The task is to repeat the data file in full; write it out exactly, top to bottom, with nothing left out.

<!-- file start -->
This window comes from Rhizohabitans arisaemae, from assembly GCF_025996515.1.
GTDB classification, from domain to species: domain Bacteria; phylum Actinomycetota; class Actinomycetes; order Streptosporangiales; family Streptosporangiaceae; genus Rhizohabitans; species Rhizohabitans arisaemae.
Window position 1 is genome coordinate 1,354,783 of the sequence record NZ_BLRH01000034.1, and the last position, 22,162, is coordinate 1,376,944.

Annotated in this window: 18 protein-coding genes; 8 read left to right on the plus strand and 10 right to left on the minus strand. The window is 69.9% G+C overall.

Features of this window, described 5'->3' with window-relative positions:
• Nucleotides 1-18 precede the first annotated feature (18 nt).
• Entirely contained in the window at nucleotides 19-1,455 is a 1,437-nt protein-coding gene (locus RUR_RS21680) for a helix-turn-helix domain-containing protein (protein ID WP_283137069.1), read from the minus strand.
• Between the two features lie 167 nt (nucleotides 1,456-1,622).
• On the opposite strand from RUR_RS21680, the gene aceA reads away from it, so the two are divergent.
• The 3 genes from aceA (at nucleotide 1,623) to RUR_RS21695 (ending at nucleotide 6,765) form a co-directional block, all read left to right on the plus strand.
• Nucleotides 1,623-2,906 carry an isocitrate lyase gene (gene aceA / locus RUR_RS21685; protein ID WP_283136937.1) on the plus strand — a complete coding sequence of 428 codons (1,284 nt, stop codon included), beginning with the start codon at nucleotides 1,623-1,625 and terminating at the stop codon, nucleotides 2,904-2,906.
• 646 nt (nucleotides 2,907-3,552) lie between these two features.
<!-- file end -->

This window comes from Rhizohabitans arisaemae, from assembly GCF_025996515.1.
GTDB classification, from domain to species: domain Bacteria; phylum Actinomycetota; class Actinomycetes; order Streptosporangiales; family Streptosporangiaceae; genus Rhizohabitans; species Rhizohabitans arisaemae.
Window position 1 is genome coordinate 1,354,783 of the sequence record NZ_BLRH01000034.1, and the last position, 22,162, is coordinate 1,376,944.

Annotated in this window: 18 protein-coding genes; 8 read left to right on the plus strand and 10 right to left on the minus strand. The window is 69.9% G+C overall.

Features of this window, described 5'->3' with window-relative positions:
• Nucleotides 1-18 precede the first annotated feature (18 nt).
• Entirely contained in the window at nucleotides 19-1,455 is a 1,437-nt protein-coding gene (locus RUR_RS21680) for a helix-turn-helix domain-containing protein (protein ID WP_283137069.1), read from the minus strand.
• Between the two features lie 167 nt (nucleotides 1,456-1,622).
• On the opposite strand from RUR_RS21680, the gene aceA reads away from it, so the two are divergent.
• The 3 genes from aceA (at nucleotide 1,623) to RUR_RS21695 (ending at nucleotide 6,765) form a co-directional block, all read left to right on the plus strand.
• Nucleotides 1,623-2,906 carry an isocitrate lyase gene (gene aceA / locus RUR_RS21685; protein ID WP_283136937.1) on the plus strand — a complete coding sequence of 428 codons (1,284 nt, stop codon included), beginning with the start codon at nucleotides 1,623-1,625 and terminating at the stop codon, nucleotides 2,904-2,906.
• 646 nt (nucleotides 2,907-3,552) lie between these two features.